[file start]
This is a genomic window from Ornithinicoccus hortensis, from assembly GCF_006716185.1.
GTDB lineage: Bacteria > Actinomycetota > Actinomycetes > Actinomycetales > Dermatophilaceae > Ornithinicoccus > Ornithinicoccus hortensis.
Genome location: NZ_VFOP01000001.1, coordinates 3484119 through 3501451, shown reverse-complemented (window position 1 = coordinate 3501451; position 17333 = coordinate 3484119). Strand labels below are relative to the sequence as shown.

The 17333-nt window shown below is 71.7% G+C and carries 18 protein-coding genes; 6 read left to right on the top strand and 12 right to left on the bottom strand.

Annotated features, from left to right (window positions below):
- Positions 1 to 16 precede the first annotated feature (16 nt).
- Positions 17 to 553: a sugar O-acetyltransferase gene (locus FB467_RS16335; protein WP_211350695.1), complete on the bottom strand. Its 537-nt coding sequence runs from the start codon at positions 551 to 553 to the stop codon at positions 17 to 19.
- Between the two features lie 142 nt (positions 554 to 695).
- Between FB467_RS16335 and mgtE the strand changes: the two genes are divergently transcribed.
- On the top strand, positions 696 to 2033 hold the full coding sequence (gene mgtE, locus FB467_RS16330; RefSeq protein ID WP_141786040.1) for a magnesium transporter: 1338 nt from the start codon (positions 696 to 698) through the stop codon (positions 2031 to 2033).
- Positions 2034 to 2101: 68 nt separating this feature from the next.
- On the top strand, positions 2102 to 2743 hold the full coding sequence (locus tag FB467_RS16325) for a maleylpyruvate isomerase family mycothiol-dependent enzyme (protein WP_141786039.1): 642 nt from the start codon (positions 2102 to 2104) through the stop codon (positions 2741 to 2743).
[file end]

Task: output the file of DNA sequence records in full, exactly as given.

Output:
This is a genomic window from Ornithinicoccus hortensis, from assembly GCF_006716185.1.
GTDB lineage: Bacteria > Actinomycetota > Actinomycetes > Actinomycetales > Dermatophilaceae > Ornithinicoccus > Ornithinicoccus hortensis.
Genome location: NZ_VFOP01000001.1, coordinates 3484119 through 3501451, shown reverse-complemented (window position 1 = coordinate 3501451; position 17333 = coordinate 3484119). Strand labels below are relative to the sequence as shown.

The 17333-nt window shown below is 71.7% G+C and carries 18 protein-coding genes; 6 read left to right on the top strand and 12 right to left on the bottom strand.

Annotated features, from left to right (window positions below):
- Positions 1 to 16 precede the first annotated feature (16 nt).
- Positions 17 to 553: a sugar O-acetyltransferase gene (locus FB467_RS16335; protein WP_211350695.1), complete on the bottom strand. Its 537-nt coding sequence runs from the start codon at positions 551 to 553 to the stop codon at positions 17 to 19.
- Between the two features lie 142 nt (positions 554 to 695).
- Between FB467_RS16335 and mgtE the strand changes: the two genes are divergently transcribed.
- On the top strand, positions 696 to 2033 hold the full coding sequence (gene mgtE, locus FB467_RS16330; RefSeq protein ID WP_141786040.1) for a magnesium transporter: 1338 nt from the start codon (positions 696 to 698) through the stop codon (positions 2031 to 2033).
- Positions 2034 to 2101: 68 nt separating this feature from the next.
- On the top strand, positions 2102 to 2743 hold the full coding sequence (locus tag FB467_RS16325) for a maleylpyruvate isomerase family mycothiol-dependent enzyme (protein WP_141786039.1): 642 nt from the start codon (positions 2102 to 2104) through the stop codon (positions 2741 to 2743).